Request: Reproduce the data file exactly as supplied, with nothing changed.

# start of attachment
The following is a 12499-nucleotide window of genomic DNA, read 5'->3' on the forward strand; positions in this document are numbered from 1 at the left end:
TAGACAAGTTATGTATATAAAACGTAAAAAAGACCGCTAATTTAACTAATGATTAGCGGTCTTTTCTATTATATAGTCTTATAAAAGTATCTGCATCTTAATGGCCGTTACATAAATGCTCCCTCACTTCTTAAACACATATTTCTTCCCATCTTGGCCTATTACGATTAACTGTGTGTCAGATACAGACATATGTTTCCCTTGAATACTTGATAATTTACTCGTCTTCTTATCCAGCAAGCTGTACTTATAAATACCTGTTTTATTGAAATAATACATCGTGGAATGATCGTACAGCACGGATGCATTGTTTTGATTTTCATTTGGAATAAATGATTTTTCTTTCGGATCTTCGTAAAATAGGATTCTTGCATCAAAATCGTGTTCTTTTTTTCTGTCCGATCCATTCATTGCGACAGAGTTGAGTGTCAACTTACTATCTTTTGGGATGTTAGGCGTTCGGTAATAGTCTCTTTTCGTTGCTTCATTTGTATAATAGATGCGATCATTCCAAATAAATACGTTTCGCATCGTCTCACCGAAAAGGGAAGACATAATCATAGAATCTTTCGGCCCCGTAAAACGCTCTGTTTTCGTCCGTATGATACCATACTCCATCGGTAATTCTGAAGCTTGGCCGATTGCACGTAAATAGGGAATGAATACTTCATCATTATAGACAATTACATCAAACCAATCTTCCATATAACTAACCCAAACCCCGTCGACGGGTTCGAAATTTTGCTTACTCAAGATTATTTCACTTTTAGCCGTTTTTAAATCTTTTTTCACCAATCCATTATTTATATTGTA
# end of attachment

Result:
The following is a 12499-nucleotide window of genomic DNA, read 5'->3' on the forward strand; positions in this document are numbered from 1 at the left end:
TAGACAAGTTATGTATATAAAACGTAAAAAAGACCGCTAATTTAACTAATGATTAGCGGTCTTTTCTATTATATAGTCTTATAAAAGTATCTGCATCTTAATGGCCGTTACATAAATGCTCCCTCACTTCTTAAACACATATTTCTTCCCATCTTGGCCTATTACGATTAACTGTGTGTCAGATACAGACATATGTTTCCCTTGAATACTTGATAATTTACTCGTCTTCTTATCCAGCAAGCTGTACTTATAAATACCTGTTTTATTGAAATAATACATCGTGGAATGATCGTACAGCACGGATGCATTGTTTTGATTTTCATTTGGAATAAATGATTTTTCTTTCGGATCTTCGTAAAATAGGATTCTTGCATCAAAATCGTGTTCTTTTTTTCTGTCCGATCCATTCATTGCGACAGAGTTGAGTGTCAACTTACTATCTTTTGGGATGTTAGGCGTTCGGTAATAGTCTCTTTTCGTTGCTTCATTTGTATAATAGATGCGATCATTCCAAATAAATACGTTTCGCATCGTCTCACCGAAAAGGGAAGACATAATCATAGAATCTTTCGGCCCCGTAAAACGCTCTGTTTTCGTCCGTATGATACCATACTCCATCGGTAATTCTGAAGCTTGGCCGATTGCACGTAAATAGGGAATGAATACTTCATCATTATAGACAATTACATCAAACCAATCTTCCATATAACTAACCCAAACCCCGTCGACGGGTTCGAAATTTTGCTTACTCAAGATTATTTCACTTTTAGCCGTTTTTAAATCTTTTTTCACCAATCCATTATTTATATTGTA